Wabi-sabi concepts historically had extreme importance in the development of Western studio pottery; Bernard Leach (1887–1979) was deeply influenced by Japanese aesthetics and techniques, which is evident in his foundational book A Potter's Book.
The work of American artist John Connell (1940–2009) is also considered to be centered on the idea of wabi-sabi; other artists who have employed the idea include former Stuckist artist and remodernist filmmaker Jesse Richards (born 1975), who employs it in nearly all of his work, along with the concept of mono no aware.
Some haiku in English also adopt the wabi-sabi aesthetic in written style, creating spare, minimalist poems that evoke loneliness and transience, such as Nick Virgilio's "autumn twilight:/ the wreath on the door/ lifts in the wind".
During the 1990s, the concept was borrowed by computer software developers and employed in agile programming and Wiki, used to describe acceptance of the ongoing imperfection of computer programming produced through these methods.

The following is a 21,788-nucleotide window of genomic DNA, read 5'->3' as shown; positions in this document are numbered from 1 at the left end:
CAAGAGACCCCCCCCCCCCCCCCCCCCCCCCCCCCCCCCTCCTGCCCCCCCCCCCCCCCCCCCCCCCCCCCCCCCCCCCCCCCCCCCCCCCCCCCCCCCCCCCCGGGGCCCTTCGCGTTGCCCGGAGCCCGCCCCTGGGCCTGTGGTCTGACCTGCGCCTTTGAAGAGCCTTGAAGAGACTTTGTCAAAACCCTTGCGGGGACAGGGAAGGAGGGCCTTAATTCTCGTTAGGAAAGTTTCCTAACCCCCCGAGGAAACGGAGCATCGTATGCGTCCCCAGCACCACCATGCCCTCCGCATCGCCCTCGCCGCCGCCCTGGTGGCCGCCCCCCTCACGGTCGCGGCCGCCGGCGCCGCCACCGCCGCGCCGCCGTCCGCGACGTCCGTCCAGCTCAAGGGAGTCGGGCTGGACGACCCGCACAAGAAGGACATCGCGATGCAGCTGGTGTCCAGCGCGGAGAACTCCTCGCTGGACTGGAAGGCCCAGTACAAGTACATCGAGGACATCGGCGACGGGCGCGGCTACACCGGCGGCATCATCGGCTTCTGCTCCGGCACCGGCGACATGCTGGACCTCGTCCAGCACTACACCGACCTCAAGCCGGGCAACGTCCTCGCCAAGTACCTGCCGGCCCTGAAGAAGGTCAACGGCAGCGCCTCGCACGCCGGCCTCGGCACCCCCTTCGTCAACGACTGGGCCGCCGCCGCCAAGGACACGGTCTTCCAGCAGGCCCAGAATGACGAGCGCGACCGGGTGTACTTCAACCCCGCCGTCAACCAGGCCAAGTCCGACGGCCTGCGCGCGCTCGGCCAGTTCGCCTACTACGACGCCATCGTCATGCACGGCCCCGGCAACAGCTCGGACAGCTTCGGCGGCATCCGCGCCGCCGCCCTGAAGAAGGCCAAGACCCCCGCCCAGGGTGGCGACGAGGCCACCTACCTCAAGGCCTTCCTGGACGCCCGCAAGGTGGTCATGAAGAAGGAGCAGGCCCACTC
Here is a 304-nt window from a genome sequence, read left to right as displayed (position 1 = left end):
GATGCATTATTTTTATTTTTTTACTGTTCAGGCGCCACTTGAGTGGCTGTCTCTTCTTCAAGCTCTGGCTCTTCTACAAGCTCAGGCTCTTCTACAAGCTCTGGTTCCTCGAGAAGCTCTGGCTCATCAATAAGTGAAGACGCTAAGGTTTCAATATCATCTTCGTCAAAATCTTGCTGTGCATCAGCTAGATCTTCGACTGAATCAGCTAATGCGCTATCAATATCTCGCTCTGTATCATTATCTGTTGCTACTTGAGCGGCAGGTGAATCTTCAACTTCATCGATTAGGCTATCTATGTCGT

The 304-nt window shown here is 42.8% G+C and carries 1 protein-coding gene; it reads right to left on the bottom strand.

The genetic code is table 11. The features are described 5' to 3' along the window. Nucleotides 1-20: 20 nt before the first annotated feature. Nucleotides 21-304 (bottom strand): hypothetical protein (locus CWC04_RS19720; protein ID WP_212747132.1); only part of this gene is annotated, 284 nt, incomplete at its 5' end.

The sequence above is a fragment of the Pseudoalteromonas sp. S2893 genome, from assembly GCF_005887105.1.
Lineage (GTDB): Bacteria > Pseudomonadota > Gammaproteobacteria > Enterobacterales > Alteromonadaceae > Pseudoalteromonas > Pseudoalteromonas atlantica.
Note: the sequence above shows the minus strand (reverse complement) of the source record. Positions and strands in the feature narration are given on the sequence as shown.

On 16 March 2009, Marcel Theroux presented "In Search of Wabi Sabi" on BBC Four, as part of the channel's Hidden Japan season of programming, travelling throughout Japan trying to understand the aesthetic tastes of its people. Theroux began by comically enacting a challenge from the book Living Wabi Sabi by Taro Gold, asking members of the public on a street in Tokyo to describe wabi-sabi – the results of which showed that, just as Gold predicted, "they will likely give you a polite shrug and explain that Wabi Sabi is simply unexplainable."
Wabi-sabi has been evoked in a mental health context as a helpful concept for reducing perfectionist thinking.
- Higashiyama Bunka in the Muromachi period
- Iki (a Japanese aesthetic ideal)
- Mono no aware
- Kintsugi (also known as kintsukuroi)
- Tao Te Ching
- I Ching
- 森神逍遥 『侘び然び幽玄のこころ』桜の花出版、2015年 Morigami Shouyo,"Wabi sabi yugen no kokoro : seiyo tetsugaku o koeru joi ishiki" (Japanese) ISBN 978-4434201424